HSAs – a brief overview


Back in 2004, President Bush introduced Health Savings Accounts (HSA).  Only individuals or families covered under a high-deductible health insurance plan during the year are eligible to contribute to an HSA.  There are minimum annual deductible amounts in order to qualify as a high-deductible plan. So if you haven’t boned up on HSAs yet, here are a few factoids for you:

  • Money contributed into an HSA is tax-deductible.  Either you contribute into an HSA on your own, or your employer contributes on your behalf.
  • Money invested within the HSA is your money and grows tax-deferred.  Unlike Flexible Spending Accounts (FSA) offered to you as part of your employee benefit package where you set aside a set amount of money to pay for your family's healthcare costs with pre-tax dollars, there is no "use it or lose it" pitfall with HSAs.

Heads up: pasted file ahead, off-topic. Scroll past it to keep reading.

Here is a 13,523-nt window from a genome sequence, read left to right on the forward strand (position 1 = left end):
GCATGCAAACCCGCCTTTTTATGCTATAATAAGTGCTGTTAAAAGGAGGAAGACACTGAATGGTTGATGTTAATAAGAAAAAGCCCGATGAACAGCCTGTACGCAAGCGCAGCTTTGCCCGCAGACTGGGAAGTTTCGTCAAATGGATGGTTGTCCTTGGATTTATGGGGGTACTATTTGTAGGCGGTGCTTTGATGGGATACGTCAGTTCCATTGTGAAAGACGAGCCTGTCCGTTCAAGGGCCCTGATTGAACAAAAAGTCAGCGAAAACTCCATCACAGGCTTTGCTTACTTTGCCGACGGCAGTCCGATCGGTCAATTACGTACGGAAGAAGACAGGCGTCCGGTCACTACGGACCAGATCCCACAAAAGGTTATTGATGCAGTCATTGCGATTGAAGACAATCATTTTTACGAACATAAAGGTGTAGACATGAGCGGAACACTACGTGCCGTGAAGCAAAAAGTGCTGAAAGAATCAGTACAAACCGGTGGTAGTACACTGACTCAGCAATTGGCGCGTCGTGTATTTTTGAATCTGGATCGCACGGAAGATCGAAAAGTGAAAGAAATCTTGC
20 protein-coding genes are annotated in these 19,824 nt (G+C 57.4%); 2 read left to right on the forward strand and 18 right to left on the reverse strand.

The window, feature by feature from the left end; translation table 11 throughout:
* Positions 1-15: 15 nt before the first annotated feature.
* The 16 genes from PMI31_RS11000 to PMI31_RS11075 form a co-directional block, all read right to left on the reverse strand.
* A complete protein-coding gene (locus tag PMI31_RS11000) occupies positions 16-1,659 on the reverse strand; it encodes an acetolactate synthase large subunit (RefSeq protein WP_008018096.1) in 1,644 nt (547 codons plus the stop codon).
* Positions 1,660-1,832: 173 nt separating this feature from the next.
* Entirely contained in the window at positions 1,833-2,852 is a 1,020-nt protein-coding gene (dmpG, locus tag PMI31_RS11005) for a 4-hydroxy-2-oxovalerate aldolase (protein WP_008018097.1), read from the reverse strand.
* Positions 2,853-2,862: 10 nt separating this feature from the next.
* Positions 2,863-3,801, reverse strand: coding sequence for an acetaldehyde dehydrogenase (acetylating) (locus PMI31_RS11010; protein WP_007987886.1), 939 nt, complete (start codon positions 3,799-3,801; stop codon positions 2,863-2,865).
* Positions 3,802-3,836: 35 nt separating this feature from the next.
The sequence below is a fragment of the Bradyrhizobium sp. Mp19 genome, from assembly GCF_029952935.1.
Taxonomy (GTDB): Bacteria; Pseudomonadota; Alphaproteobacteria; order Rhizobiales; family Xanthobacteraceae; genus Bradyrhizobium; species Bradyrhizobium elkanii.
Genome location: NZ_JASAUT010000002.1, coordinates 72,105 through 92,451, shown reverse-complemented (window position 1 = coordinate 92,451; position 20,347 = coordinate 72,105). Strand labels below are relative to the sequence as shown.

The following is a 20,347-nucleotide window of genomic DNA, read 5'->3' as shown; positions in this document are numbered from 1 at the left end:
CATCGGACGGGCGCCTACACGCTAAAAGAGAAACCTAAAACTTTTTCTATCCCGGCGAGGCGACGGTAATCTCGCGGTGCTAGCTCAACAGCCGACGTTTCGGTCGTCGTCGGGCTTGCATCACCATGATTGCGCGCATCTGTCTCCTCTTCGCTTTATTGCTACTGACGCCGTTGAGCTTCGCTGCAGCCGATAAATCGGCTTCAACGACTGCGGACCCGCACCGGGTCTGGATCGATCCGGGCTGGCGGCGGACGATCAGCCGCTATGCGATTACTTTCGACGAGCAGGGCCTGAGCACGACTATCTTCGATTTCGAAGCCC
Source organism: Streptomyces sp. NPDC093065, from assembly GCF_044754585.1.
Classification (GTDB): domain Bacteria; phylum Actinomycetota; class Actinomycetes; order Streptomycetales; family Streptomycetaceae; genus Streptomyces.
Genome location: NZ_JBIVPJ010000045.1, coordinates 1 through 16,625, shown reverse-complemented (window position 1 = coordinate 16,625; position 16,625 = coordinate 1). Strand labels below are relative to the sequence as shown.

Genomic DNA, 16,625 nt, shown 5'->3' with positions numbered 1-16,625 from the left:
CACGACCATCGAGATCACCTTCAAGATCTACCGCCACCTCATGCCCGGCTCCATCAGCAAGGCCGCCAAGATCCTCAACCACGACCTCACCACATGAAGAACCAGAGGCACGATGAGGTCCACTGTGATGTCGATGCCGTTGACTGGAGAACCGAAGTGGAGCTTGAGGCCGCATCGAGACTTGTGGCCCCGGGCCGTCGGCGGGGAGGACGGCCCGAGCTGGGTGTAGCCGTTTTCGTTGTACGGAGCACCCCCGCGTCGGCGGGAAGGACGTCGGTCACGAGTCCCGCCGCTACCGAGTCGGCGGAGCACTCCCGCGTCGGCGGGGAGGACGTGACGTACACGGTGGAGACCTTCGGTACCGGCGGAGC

• Money can be withdrawn tax-free from your HSA at any time to pay for your family's healthcare expenses.
  • Any money remaining in your HSA upon your reaching the age of 65 is available to subsidize your retirement.

For more information about HSAs, check out IRS Publication 969.

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